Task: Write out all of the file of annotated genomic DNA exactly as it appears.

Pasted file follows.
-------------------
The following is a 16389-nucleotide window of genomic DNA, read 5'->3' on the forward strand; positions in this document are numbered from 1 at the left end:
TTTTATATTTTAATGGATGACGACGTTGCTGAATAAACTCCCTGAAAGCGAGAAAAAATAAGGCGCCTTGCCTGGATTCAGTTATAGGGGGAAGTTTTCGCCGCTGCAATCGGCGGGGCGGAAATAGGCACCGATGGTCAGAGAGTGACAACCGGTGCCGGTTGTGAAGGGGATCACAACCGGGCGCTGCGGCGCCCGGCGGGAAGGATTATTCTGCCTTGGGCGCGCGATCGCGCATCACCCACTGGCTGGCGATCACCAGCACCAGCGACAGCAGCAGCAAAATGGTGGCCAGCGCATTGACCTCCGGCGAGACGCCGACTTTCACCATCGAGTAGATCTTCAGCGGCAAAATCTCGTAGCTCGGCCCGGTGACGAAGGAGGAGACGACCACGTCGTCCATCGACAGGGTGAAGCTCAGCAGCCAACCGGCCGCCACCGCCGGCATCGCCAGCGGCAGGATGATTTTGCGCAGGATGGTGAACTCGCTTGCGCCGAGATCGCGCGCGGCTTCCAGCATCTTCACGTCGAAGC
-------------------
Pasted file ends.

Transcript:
The following is a 16389-nucleotide window of genomic DNA, read 5'->3' on the forward strand; positions in this document are numbered from 1 at the left end:
TTTTATATTTTAATGGATGACGACGTTGCTGAATAAACTCCCTGAAAGCGAGAAAAAATAAGGCGCCTTGCCTGGATTCAGTTATAGGGGGAAGTTTTCGCCGCTGCAATCGGCGGGGCGGAAATAGGCACCGATGGTCAGAGAGTGACAACCGGTGCCGGTTGTGAAGGGGATCACAACCGGGCGCTGCGGCGCCCGGCGGGAAGGATTATTCTGCCTTGGGCGCGCGATCGCGCATCACCCACTGGCTGGCGATCACCAGCACCAGCGACAGCAGCAGCAAAATGGTGGCCAGCGCATTGACCTCCGGCGAGACGCCGACTTTCACCATCGAGTAGATCTTCAGCGGCAAAATCTCGTAGCTCGGCCCGGTGACGAAGGAGGAGACGACCACGTCGTCCATCGACAGGGTGAAGCTCAGCAGCCAACCGGCCGCCACCGCCGGCATCGCCAGCGGCAGGATGATTTTGCGCAGGATGGTGAACTCGCTTGCGCCGAGATCGCGCGCGGCTTCCAGCATCTTCACGTCGAAGC